Applying Quality by Design to the Rare Disease Population

When applied to clinical development, Quality by Design is an approach that focuses effort on prospectively identifying and managing risk to improve clinical trial quality and outcomes.

The application of Quality by Design principles is particularly important in rare diseases, where the limited, geographically-dispersed, and often vulnerable patient pool leaves little margin for error. By building quality into the design of a clinical trial program from day one, sponsors of rare disease studies can enhance clinical trial execution while improving efficiency and meeting their regulatory and ethical obligations.

Quality by Design (QbD) is a comprehensive, systematic approach to biopharmaceutical development and manufacturing that employs statistical, analytical, and risk management methodologies to ensure the quality of medicines. While QbD principles have been used successfully in the biopharmaceutical manufacturing industry for decades, sponsors have had difficulty translating this approach to research and development (R&D) and clinical trial programs.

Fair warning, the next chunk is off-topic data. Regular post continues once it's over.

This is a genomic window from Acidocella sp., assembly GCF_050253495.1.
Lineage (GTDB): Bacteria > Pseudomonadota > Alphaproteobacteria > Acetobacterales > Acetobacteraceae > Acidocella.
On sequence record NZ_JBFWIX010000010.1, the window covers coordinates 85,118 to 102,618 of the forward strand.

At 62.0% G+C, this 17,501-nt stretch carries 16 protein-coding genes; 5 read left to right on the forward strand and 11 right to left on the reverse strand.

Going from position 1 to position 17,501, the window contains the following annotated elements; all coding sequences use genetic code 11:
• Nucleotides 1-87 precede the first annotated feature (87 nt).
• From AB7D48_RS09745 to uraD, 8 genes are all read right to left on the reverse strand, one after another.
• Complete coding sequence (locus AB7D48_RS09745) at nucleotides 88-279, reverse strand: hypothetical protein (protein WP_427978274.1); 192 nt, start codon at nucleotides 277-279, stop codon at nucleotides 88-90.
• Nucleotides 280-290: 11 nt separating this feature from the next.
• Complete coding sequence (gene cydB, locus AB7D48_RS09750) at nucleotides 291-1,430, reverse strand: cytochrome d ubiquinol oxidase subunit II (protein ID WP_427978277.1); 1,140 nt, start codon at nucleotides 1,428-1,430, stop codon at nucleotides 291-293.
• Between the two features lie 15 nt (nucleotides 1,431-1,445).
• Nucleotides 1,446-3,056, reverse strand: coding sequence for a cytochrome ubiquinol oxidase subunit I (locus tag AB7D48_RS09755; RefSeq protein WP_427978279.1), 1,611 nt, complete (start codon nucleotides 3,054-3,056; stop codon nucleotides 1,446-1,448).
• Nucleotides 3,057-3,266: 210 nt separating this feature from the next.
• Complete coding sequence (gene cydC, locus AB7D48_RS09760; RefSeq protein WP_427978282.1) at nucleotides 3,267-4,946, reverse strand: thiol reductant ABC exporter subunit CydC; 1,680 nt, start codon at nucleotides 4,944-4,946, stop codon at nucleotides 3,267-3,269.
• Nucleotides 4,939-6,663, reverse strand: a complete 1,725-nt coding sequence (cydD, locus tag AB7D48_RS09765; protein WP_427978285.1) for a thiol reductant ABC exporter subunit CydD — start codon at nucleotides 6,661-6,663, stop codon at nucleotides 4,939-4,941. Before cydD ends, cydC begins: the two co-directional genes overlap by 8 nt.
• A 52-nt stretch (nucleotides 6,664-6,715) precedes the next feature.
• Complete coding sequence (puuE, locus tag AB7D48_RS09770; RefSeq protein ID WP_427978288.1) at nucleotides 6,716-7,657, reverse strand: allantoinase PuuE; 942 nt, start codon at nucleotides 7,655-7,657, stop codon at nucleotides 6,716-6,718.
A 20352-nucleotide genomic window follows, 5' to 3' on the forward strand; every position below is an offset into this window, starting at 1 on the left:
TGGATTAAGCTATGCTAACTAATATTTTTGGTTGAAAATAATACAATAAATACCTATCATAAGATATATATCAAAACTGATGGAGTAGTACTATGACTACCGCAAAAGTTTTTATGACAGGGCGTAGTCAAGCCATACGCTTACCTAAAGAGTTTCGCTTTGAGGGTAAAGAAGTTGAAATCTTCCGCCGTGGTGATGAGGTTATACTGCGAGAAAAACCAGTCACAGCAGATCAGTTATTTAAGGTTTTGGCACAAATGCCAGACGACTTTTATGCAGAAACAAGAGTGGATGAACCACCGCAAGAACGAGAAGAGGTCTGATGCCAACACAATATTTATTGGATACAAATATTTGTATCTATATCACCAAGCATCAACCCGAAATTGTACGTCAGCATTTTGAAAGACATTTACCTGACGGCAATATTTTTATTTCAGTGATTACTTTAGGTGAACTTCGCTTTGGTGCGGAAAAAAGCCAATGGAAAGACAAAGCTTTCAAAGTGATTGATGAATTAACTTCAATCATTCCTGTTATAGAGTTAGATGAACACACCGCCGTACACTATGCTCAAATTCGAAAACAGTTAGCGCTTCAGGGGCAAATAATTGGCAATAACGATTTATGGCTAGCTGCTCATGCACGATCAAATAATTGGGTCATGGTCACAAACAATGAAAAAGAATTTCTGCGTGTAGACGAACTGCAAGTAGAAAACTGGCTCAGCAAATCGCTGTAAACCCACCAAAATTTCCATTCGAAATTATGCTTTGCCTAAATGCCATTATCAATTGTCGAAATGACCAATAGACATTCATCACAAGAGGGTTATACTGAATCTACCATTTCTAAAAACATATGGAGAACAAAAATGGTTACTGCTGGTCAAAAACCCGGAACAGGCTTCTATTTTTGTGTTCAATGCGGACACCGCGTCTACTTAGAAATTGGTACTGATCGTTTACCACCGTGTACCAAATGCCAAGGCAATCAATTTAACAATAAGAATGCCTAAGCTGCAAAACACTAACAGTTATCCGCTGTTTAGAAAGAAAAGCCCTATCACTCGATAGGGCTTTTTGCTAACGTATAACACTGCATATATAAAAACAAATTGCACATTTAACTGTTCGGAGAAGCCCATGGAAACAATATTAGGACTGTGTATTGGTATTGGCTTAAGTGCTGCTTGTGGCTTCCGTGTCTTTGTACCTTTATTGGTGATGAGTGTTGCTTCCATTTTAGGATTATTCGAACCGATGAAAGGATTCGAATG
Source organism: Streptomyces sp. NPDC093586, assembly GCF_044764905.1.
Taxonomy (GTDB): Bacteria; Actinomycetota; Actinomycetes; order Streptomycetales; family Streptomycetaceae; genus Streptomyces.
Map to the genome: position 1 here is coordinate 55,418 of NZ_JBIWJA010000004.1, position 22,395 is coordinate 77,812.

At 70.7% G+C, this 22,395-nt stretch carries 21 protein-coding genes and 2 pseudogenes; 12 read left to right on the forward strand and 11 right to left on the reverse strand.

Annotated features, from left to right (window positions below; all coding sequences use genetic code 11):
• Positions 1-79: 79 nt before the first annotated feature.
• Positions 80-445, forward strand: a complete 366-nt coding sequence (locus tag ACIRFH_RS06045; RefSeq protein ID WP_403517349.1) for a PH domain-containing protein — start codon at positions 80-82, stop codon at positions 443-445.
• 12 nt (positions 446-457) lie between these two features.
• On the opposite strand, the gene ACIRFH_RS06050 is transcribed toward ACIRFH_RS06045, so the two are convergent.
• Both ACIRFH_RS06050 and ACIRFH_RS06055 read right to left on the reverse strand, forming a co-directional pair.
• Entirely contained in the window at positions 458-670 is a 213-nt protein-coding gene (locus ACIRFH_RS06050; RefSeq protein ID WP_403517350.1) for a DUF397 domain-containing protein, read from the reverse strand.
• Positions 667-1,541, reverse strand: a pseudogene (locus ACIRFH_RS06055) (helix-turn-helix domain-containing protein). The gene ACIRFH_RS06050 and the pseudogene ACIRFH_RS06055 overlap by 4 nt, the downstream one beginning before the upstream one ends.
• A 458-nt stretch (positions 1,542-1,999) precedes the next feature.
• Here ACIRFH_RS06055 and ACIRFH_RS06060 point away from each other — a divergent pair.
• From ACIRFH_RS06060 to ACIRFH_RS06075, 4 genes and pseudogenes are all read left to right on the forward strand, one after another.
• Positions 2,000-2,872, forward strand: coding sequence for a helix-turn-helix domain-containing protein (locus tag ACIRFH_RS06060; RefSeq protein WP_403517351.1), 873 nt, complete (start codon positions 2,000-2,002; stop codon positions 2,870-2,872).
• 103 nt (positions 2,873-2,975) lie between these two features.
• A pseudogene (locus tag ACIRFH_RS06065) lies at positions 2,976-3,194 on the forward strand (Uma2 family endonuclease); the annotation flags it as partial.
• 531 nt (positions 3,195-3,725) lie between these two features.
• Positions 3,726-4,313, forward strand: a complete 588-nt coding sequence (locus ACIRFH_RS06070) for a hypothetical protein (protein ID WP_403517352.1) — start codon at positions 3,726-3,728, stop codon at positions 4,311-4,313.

QbD is an approach that focuses on:

  • Examining the objectives of a trial,
  • Defining critical factors to achieving those objectives, and
  • Creating a plan to prevent risks to those factors from negatively impacting outcomes.

In essence, developing a detailed understanding of the data and processes that form the underpinnings of a successful trial is a prerequisite to identifying and managing risks and improving the quality and outcomes for clinical trials.

The application of QbD-based risk management principles is relevant to virtually any clinical trial, in any therapeutic area. However, there are special considerations that must be taken into account when applying QbD concepts for drugs and biological products intended to treat the rare disease population. For example, it is important to consider that in the rare disease model – also known as the Orphan Drug Act in the U.S. and “Orphan Designation” in the EU – there may be limited opportunity to study the disease and replicate clinical trial results due to the inherently small eligible patient population.

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